June, with balmy nights lighted by the lovers' moon and crickets singing love songs from the hedges, is the dreamy time of summer. August, with white-hot afternoons and everything burnt and brown, is where dreams shrivel and go to die.
President Obama, who thinks it's the sound of his voice that tempers the rough edges of the cosmos, is suffering a harsh August moment. His dream of buying the world a Coke is blowing away.
His old pal Vladimir Putin not only took in the leaker who did it all over the Obama dream, but even sent a get-well message — described by Reuters as a "telegram" — to George W., recuperating in Dallas from installation of a stent to open an artery. He wished George W. a speedy recovery and, by implication at least, a long and happy life.
Time is supposed to stand still for messiahs, particularly for the messiah from the South Side of Chicago, and it was only last summer that Messrs. Obama and Putin were making eyes at each other. The Obama eyes were clouded with goo-goo, even if the hard, icy eyes of the Russian were not. It was Mr. Obama, after all, who sought the thrill of a romance. He sent a message, via Dmitry Medvedev, who was keeping the presidential seat warm, to the absent Vlad: "This is my last election," Mr. Obama said. "After my election, I have more flexibility." Replied Mr. Medvedev: "I understand. I will transmit the message to Vladimir."
American presidents often handicap themselves with a late education. FDR thought Stalin was a good guy, if handled carefully, and he was just the right handler. Harry Truman met Stalin at Yalta and came home with the confidence that "I can do business with him." They both learned better at considerable expense.
George W. imagined he had found a friend in good ol' Vlad. All was bonhomie and good feeling when the two of them met for the first time, and George W. later told of looking deep into the hard and unforgiving eyes of the old KGB pain merchant and getting "a sense of his soul." He later learned that what he thought was a kind and sympathetic heart looked more like a piece of blue ice as warm as museum marble.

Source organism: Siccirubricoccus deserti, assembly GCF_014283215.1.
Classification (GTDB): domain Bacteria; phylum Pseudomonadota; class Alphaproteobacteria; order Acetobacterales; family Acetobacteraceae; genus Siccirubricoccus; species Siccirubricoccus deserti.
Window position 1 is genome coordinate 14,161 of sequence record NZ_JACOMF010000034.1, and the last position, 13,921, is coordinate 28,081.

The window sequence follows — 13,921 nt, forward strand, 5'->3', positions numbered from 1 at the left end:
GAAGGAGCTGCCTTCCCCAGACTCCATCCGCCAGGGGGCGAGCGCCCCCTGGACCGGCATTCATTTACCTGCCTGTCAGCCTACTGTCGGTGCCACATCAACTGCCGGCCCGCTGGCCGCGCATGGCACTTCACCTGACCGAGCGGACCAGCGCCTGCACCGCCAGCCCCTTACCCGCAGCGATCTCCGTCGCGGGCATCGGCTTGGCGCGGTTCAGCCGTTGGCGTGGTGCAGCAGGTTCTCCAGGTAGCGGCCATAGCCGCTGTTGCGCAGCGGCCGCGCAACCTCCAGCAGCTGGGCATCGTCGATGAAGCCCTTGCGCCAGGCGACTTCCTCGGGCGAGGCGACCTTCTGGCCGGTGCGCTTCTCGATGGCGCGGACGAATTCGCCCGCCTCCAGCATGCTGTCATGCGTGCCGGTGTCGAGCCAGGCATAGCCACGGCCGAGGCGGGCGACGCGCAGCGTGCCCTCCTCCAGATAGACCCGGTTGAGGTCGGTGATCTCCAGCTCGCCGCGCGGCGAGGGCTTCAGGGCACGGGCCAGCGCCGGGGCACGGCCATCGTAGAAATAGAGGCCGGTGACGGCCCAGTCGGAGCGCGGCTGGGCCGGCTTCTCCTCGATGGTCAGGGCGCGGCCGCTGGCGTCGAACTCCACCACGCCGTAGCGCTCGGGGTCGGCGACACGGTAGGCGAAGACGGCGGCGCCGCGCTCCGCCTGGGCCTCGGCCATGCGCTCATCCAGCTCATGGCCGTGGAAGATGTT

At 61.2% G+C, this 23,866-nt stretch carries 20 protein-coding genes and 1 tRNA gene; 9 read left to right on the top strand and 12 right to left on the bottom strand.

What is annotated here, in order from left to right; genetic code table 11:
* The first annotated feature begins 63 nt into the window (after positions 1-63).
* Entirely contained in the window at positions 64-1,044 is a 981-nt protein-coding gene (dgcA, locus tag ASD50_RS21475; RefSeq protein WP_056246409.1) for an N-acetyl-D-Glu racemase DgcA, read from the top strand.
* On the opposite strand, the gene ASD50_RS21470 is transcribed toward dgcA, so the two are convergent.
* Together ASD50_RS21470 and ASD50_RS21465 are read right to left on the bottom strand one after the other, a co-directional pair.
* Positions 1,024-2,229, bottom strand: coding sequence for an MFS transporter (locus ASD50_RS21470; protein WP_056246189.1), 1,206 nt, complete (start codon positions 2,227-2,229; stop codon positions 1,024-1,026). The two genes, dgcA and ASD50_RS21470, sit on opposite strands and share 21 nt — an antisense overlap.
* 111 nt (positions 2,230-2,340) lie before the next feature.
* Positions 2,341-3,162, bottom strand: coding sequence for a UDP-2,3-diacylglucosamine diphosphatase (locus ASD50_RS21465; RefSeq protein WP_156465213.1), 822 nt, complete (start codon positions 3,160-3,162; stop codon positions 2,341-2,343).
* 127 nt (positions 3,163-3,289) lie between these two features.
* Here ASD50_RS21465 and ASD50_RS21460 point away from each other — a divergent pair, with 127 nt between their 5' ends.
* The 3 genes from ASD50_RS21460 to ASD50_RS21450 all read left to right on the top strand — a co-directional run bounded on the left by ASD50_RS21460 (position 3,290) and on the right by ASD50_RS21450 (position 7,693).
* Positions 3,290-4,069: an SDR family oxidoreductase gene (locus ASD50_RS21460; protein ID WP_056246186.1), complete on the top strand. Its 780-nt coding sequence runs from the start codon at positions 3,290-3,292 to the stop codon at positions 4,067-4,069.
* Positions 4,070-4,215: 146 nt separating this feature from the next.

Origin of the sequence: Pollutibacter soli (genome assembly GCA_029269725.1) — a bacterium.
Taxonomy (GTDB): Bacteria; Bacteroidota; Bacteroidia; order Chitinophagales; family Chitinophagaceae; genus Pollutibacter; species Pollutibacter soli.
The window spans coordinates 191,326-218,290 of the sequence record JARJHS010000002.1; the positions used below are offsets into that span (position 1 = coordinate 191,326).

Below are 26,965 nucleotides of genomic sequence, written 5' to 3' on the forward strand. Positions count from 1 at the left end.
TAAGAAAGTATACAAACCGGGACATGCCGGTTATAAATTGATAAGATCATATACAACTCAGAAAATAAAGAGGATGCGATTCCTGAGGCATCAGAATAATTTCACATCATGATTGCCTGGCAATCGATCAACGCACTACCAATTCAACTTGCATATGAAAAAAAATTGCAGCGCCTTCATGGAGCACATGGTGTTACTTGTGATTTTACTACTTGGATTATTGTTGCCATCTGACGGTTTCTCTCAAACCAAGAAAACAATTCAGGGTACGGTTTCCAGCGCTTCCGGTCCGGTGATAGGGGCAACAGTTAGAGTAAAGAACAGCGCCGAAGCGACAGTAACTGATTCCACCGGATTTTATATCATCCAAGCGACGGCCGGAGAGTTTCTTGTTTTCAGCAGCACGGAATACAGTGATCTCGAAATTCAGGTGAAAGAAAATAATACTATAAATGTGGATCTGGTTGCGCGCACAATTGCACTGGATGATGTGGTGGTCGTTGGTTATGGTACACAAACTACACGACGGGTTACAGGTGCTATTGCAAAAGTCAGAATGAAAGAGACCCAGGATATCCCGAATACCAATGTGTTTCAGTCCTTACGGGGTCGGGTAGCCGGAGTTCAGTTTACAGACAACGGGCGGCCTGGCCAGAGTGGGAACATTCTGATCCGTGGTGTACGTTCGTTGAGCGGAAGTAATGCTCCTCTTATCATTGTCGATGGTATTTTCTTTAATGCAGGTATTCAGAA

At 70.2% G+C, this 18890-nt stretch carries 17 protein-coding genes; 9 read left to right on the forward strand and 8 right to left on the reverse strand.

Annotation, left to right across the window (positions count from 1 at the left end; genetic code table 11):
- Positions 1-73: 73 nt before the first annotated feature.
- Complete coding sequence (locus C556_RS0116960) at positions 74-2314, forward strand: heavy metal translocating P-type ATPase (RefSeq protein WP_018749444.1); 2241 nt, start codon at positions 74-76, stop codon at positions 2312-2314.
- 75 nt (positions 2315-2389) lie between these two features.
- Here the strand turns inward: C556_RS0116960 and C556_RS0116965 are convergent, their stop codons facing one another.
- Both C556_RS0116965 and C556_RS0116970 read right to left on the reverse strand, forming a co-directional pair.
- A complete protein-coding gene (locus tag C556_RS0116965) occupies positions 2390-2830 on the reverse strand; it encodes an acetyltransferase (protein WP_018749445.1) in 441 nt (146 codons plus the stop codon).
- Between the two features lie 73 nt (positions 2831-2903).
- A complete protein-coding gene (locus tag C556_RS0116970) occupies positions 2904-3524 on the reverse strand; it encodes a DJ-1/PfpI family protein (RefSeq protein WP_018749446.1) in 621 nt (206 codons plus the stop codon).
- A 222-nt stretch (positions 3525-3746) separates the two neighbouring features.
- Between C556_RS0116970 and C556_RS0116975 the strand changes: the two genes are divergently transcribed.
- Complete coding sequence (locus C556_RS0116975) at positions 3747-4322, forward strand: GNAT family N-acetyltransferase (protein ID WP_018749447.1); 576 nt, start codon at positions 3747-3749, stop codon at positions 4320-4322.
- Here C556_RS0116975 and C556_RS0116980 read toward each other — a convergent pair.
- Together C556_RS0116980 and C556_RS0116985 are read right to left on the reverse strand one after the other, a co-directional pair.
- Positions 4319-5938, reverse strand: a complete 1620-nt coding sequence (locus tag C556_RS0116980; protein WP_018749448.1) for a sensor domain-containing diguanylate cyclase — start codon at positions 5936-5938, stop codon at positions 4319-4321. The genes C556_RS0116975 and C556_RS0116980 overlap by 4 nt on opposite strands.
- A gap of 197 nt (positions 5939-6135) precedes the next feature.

Barack Obama may be learning something, late though it is. He told Jay Leno — late-night television comedians have become the purveyors of statecraft — there's still "lots of business we can do with them," but "there have been times where they slip back into Cold War thinking and a Cold War mentality."
Mr. Obama is getting good press for what he imagines is "standing up" to Mr. Putin, avoiding a confrontation when he goes to Russia next month. Some people in Washington think he ought to get even tougher, maybe by sending Joe Biden to St. Petersburg in his place. (Or he could cut out the middle man and send Jay Leno.)
If he wants to be effective and risk getting criticized for it by the nancy boys lurking in Congress and in the media, he could look for ways to inflict pain instead of continuing to take pain. This would be hard going for someone who thinks honeyed words and silken platitudes can resolve all dilemmas. "The Russians," says John R. Bolton, who learned a few things about hostility to America as the U.S. ambassador to the United Nations, "have outmaneuvered and embarrassed Mr. Obama." Canceling a confrontation with Mr. Putin, he told Politico, amounts to "Obama fluttering his eyelids. It's purely symbolic."
Despite Mr. Obama's sudden discovery of history, we're a long way from the Cold War, and Vladimir Putin is no Josef Stalin. (The messiah is no FDR or Harry Truman, either.) Nevertheless, the Russians should be treated as foe for as long as they act like one. Embracing Edward Snowden just to needle America is not the way a superpower, even a declining superpower, acts.
If Mr. Obama really wants to get a message to Mr. Putin and the Russians, he has to take the message himself. The Russians want most of all to be regarded as still relevant, and Mr. Obama can tell them that the way to relevance and respect is to behave themselves. Sending someone else to tell them that won't work because second-hand words, even lathered with honey, are cheap. Mr. Obama's words no longer count for very much. Deeds might.
Wesley Pruden is editor emeritus of The Washington Times.
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